1. The Dark is Rising sequence, Susan Cooper. It comes in an omnibus, so this only has to count as one. I can’t imagine life without this series at least once a year.
  2. The Lord of the Rings, J.R.R. Tolkien. I am positive I could read this over and over again and get different things out each time.
  3. The Earthsea Quartet, Ursula Le Guin. A long-term favourite of mine, and even better, it’s been a while since I read it.
  4. I Capture the Castle, Dodie Smith. Another one I periodically reread; I love the development of Cassandra’s character, and I don’t know a first and last line that stick better in my head.
  5. Tigana, Guy Gavriel Kay. I don’t think the Fionavar Tapestry books come in an omnibus, so I’d have this instead, although those might be my actual favourites.
  6. The Inheritance Trilogy, N.K. Jemisin. Just come out in an omnibus! I love these books so much, and I think they’d stand up to more rereading.
  7. Among Others, Jo Walton. This book means too much to me to be left behind.
  8. The Complete Brandstetter, Joseph Hansen. I think I’d enjoy rereading these, and there’s plenty of them in this omnibus.
  9. Good Omens, Neil Gaiman & Terry Pratchett. Because I think I’d need a touch of humour now and again.
  10. The Goblin Emperor, Katherine Addison. I’m taking a bit of a chance on this, as I’ve only read it once so far, but I’m pretty sure I could enjoy reading it over and over, imagining myself into the world, etc.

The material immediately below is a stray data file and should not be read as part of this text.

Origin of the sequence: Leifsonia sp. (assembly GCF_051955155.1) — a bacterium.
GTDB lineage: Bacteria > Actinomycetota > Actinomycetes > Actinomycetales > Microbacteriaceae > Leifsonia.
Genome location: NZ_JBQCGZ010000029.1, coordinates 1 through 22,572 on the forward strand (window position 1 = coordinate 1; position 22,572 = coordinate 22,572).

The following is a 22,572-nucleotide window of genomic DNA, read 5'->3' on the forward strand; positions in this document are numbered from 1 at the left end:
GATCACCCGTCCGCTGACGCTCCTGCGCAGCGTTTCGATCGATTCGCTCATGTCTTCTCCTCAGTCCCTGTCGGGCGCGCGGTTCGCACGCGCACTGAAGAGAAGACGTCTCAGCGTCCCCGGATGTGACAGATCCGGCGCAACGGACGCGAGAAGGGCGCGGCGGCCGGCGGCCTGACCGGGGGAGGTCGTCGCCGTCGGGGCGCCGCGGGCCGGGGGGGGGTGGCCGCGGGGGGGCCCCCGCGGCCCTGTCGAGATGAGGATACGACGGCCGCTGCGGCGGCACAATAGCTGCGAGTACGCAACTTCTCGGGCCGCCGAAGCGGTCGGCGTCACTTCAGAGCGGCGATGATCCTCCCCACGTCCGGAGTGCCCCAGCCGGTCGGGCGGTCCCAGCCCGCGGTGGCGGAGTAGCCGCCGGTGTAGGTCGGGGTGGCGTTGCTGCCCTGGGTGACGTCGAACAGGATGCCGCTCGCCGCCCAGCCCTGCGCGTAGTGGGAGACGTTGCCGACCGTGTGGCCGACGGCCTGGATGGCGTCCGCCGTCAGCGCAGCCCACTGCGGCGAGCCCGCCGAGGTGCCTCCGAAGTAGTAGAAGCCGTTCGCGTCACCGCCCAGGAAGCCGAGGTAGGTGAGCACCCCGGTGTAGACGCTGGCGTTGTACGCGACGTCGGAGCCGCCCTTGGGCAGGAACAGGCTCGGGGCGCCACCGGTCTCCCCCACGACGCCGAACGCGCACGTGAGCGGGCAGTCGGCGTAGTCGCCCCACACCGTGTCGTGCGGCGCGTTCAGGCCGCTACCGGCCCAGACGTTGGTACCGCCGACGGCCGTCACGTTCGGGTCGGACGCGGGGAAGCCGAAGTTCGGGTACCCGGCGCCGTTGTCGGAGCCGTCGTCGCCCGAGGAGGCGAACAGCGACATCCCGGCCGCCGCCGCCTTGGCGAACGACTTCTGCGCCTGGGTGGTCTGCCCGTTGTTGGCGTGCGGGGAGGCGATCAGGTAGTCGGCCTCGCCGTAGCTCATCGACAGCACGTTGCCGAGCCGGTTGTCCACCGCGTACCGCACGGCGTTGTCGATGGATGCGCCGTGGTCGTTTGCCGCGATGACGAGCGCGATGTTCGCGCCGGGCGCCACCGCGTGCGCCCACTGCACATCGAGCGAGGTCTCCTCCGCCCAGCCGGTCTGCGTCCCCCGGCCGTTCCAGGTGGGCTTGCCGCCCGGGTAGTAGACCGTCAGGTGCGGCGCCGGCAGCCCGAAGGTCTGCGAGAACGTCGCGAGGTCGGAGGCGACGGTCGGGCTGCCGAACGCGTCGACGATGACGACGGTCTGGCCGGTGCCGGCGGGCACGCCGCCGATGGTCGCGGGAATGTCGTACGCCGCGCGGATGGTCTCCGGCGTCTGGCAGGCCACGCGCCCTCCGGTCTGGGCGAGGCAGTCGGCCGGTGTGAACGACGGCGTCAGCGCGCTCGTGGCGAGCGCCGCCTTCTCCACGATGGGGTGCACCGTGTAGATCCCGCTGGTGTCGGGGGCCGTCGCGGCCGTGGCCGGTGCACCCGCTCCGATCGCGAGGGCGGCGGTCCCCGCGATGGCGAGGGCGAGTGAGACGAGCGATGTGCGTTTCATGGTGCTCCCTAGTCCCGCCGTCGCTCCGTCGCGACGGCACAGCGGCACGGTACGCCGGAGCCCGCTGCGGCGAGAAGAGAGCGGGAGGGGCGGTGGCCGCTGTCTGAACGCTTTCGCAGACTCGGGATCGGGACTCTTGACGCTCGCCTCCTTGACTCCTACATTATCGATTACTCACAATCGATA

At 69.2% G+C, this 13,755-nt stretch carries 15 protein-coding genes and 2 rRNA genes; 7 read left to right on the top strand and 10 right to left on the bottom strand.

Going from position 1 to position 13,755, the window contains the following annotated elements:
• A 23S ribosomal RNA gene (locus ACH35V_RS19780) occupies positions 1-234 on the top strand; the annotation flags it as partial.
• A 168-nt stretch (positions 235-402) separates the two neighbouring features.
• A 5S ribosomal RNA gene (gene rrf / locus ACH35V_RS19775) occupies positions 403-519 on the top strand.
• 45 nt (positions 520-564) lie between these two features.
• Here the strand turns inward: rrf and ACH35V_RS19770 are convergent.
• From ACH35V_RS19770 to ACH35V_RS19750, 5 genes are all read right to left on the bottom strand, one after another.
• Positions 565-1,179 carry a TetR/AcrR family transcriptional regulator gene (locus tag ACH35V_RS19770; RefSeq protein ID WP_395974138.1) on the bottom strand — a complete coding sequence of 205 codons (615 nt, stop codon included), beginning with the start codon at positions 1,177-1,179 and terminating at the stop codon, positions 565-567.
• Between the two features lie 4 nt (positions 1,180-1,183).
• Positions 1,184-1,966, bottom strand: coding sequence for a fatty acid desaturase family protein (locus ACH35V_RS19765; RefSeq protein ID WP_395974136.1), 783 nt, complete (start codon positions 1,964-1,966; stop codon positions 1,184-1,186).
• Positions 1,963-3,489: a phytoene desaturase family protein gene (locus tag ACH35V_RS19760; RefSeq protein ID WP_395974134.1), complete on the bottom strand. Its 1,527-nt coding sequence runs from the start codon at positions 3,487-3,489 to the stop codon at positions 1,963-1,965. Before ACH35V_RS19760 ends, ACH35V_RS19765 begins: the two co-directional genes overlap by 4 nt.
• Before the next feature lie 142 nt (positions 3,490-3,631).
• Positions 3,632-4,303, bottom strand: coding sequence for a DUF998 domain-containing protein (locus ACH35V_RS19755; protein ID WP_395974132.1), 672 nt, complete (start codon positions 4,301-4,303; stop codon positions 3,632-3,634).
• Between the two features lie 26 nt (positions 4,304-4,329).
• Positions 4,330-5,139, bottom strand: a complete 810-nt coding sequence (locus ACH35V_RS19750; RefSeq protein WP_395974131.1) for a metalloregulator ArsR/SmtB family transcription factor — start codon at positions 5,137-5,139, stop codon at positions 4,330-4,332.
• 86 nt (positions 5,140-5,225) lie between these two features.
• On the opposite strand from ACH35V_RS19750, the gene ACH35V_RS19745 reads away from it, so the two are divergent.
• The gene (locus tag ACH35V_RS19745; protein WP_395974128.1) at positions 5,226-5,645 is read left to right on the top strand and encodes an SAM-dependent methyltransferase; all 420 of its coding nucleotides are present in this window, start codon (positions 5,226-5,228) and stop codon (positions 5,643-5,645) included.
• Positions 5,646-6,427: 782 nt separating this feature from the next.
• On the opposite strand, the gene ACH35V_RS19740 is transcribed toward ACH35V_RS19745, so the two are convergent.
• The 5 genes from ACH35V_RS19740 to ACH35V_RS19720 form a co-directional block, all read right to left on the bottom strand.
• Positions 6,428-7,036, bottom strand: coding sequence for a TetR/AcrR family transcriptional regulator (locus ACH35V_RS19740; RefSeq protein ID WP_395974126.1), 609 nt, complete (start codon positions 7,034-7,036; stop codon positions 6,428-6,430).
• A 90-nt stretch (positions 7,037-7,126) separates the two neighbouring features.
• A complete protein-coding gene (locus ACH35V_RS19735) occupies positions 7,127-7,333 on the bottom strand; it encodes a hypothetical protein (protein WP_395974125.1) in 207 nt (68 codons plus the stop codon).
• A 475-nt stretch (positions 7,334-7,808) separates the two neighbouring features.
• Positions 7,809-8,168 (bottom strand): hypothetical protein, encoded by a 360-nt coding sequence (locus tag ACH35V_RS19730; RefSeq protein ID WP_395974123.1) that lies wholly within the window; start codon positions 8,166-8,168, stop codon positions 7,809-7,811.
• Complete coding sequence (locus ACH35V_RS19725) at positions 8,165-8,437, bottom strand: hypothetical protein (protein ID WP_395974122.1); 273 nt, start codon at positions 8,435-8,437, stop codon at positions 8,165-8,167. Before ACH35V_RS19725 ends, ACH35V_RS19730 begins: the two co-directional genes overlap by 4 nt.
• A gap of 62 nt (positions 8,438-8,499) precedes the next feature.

Looking forward to seeing what other people have done with the freebie theme, now!

Review – Stardust

Cover of the Illustrated Stardust, by Neil Gaiman and Charles VessStardust, Neil Gaiman, Charles Vess
Review from April 17th, 2009

I just finished rereading Stardust, this time in the illustrated edition. The art is all by Charles Vess, and it’s gorgeous. He has his own style, but the art is all accessible and pretty. I particularly liked the illustration of Tristan and Yvaine kissing, on page 202, and the design of Lady Una. I like the way he’s portrayed all of the characters, really. It brings them to life in a lovely way, and the art is arranged nicely — not distracting from the story, but adding to it.

I’ve always loved the book, and the movie is the movie I watch when I need comfort, so rereading was a happy occasion. I forgot how different the book and the movie are — the movie is definitely an adaptation. Not that it’s a bad thing: the way things happen in the book simply wouldn’t translate to the screen.

The best things about Stardust, the book, are the tone in general and Yvaine’s voice. The tone is kind of dryly humorous, gently mocking the fairytales it comes from and improves on, with fun conversations and great lines. Yvaine herself is awesome, with her grumpy sharpness and her angry obligation and her not-at-all-saccharine love. Compared to the movie, the realisation scenes are maybe a bit dry, and I wish there had been more with the boat in the sky, as in the movie, but all in all, I do love the book so much, and I think it’s one of my comfort-books the same as the movie is my comfort-movie.